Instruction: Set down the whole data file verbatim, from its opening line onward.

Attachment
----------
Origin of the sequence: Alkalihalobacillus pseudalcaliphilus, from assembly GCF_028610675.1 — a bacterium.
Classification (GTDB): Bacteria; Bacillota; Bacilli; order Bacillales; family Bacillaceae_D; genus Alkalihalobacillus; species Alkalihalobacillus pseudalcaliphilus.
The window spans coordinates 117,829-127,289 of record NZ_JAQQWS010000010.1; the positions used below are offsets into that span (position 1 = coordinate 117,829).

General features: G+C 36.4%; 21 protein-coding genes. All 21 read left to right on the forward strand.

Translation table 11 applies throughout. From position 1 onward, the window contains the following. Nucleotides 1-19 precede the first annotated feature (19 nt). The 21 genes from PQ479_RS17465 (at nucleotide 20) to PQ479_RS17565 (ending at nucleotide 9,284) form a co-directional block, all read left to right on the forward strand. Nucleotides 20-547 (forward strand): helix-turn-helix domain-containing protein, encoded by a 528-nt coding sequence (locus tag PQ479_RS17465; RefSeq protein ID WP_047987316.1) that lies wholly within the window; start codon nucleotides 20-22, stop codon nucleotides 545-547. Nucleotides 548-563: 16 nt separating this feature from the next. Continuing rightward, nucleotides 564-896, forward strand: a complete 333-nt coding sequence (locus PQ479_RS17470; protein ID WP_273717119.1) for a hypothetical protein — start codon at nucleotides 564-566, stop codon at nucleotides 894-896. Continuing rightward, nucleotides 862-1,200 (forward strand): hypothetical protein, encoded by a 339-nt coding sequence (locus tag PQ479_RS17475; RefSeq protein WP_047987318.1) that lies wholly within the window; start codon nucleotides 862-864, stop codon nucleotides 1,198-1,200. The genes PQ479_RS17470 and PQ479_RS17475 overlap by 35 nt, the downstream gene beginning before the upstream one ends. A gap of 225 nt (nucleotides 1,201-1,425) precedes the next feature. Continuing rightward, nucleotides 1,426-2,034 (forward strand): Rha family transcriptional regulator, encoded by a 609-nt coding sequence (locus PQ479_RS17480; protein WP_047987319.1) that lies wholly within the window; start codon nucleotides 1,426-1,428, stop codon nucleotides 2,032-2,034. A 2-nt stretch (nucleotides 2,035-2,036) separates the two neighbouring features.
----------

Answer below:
Origin of the sequence: Alkalihalobacillus pseudalcaliphilus, from assembly GCF_028610675.1 — a bacterium.
Classification (GTDB): Bacteria; Bacillota; Bacilli; order Bacillales; family Bacillaceae_D; genus Alkalihalobacillus; species Alkalihalobacillus pseudalcaliphilus.
The window spans coordinates 117,829-127,289 of record NZ_JAQQWS010000010.1; the positions used below are offsets into that span (position 1 = coordinate 117,829).

General features: G+C 36.4%; 21 protein-coding genes. All 21 read left to right on the forward strand.

Translation table 11 applies throughout. From position 1 onward, the window contains the following. Nucleotides 1-19 precede the first annotated feature (19 nt). The 21 genes from PQ479_RS17465 (at nucleotide 20) to PQ479_RS17565 (ending at nucleotide 9,284) form a co-directional block, all read left to right on the forward strand. Nucleotides 20-547 (forward strand): helix-turn-helix domain-containing protein, encoded by a 528-nt coding sequence (locus tag PQ479_RS17465; RefSeq protein ID WP_047987316.1) that lies wholly within the window; start codon nucleotides 20-22, stop codon nucleotides 545-547. Nucleotides 548-563: 16 nt separating this feature from the next. Continuing rightward, nucleotides 564-896, forward strand: a complete 333-nt coding sequence (locus PQ479_RS17470; protein ID WP_273717119.1) for a hypothetical protein — start codon at nucleotides 564-566, stop codon at nucleotides 894-896. Continuing rightward, nucleotides 862-1,200 (forward strand): hypothetical protein, encoded by a 339-nt coding sequence (locus tag PQ479_RS17475; RefSeq protein WP_047987318.1) that lies wholly within the window; start codon nucleotides 862-864, stop codon nucleotides 1,198-1,200. The genes PQ479_RS17470 and PQ479_RS17475 overlap by 35 nt, the downstream gene beginning before the upstream one ends. A gap of 225 nt (nucleotides 1,201-1,425) precedes the next feature. Continuing rightward, nucleotides 1,426-2,034 (forward strand): Rha family transcriptional regulator, encoded by a 609-nt coding sequence (locus PQ479_RS17480; protein WP_047987319.1) that lies wholly within the window; start codon nucleotides 1,426-1,428, stop codon nucleotides 2,032-2,034. A 2-nt stretch (nucleotides 2,035-2,036) separates the two neighbouring features.